Healthcare insurance companies and hospital systems think they own the patients and the physicians. This will turnout to be a fatal misperception.

To many observers of the healthcare system Read more »

*This blog post was originally published at Repairing the Healthcare System*

Who’s Paying For Healthcare Reform? You Are

If you read nothing else this morning, please read Margaret Polaneczky, MD’s (aka “TBTAM”) excellent post that vividly summarizes our current health care reform efforts underway while offering insights as to what real reform should look like:

Real reform won’t happen until the American people take their seat at the head of the table and invite doctors, ethicists and healthcare experts (not industry lobbyists) to bring their best knowledge about what interventions are most important, most effective and most cost efficient. Then we can sort out our priorities (you can call it rationing if you want) and create a budget.

Only then we can begin to negotiate with third parties (insurers, Big Pharma, etc) to sell us what we need at the best price. That’s called competition, and it’s what American capitalism is all about, right?

The problem is, the American healthcare consumer (and I include myself here) still thinks someone else is footing the bill. Who that someone is, I don’t know. Maybe the rich. Maybe our employers. Maybe the Federal Government.

What we have yet to get is that there is no “someone else”. The deep pockets are our own pockets, and they are empty. Our tax dollars. Our pensions. Our companies going bankrupt from paying employee health care costs.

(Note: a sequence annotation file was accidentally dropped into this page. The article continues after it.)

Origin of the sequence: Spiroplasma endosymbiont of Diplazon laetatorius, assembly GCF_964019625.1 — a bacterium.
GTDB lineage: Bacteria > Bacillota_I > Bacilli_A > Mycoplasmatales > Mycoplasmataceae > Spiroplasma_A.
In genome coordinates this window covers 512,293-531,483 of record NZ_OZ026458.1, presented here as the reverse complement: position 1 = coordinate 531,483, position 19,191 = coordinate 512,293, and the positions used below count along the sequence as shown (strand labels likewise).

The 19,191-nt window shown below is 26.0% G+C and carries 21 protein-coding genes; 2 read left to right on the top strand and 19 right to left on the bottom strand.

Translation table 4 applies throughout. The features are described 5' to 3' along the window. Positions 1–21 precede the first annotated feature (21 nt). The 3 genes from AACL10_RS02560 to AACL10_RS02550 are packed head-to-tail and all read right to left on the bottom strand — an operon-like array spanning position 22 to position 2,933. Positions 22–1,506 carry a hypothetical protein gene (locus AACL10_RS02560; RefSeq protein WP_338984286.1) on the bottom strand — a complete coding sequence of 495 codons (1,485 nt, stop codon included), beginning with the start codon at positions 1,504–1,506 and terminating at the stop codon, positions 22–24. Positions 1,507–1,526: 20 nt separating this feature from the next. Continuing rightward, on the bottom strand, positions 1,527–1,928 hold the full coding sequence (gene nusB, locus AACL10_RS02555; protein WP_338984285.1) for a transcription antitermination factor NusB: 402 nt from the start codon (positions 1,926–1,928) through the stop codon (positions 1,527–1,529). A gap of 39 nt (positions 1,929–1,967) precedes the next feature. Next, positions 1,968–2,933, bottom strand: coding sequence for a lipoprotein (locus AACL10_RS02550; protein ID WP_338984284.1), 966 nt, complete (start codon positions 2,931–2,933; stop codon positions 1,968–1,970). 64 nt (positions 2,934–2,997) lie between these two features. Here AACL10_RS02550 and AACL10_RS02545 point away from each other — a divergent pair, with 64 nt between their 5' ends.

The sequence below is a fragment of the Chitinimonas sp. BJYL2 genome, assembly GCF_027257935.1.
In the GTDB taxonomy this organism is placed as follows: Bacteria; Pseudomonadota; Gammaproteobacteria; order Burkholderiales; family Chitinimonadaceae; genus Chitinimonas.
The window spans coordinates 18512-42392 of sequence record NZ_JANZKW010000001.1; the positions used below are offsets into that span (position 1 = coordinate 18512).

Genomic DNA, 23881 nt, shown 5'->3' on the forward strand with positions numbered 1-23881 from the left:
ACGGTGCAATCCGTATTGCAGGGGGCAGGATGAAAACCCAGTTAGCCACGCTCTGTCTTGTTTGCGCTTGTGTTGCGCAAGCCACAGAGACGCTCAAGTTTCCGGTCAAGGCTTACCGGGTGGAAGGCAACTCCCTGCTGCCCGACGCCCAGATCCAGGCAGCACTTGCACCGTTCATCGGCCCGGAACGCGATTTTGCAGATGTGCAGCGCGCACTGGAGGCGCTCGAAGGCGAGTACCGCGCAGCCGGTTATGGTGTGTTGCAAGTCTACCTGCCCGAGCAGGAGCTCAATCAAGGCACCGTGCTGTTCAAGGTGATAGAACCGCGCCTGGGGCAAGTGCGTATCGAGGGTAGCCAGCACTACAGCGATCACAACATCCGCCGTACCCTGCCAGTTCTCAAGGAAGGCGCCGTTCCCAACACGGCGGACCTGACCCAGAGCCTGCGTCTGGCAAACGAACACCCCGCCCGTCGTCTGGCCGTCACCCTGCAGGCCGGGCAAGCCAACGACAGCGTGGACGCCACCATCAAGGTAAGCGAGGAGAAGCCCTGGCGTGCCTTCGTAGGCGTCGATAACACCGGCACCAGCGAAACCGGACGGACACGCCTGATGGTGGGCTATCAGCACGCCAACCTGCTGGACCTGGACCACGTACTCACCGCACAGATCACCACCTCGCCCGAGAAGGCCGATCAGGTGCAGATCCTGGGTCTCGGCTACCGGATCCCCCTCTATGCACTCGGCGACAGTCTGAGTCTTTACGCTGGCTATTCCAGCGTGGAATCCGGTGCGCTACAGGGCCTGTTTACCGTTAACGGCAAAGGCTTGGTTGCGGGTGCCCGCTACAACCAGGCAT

Until the American people get it that it is our responsibility to get our spending in line, and until our representatives have the guts to turn away the industry lobbyists and represent their constituents instead of their campaign bankrollers, we will continue to have uncontrolled health care spending.

… and that’s just part of it. Read the whole thing.

*This blog post was originally published at Dr. Wes*

Latest Interviews

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I am proud to be a part of the American Resident Project an initiative that promotes the writing of medical students residents and new physicians as they explore ideas for transforming American health care delivery. I recently had the opportunity to interview three of the writing fellows about how to…

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Latest Book Reviews

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The Spirit Of The Place: Samuel Shem’s New Book May Depress You

When I was in medical school I read Samuel Shem s House Of God as a right of passage. At the time I found it to be a cynical yet eerily accurate portrayal of the underbelly of academic medicine. I gained comfort from its gallows humor and it made me…

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Eat To Save Your Life: Another Half-True Diet Book

I am hesitant to review diet books because they are so often a tangled mess of fact and fiction. Teasing out their truth from falsehood is about as exhausting as delousing a long-haired elementary school student. However after being approached by the authors’ PR agency with the promise of a…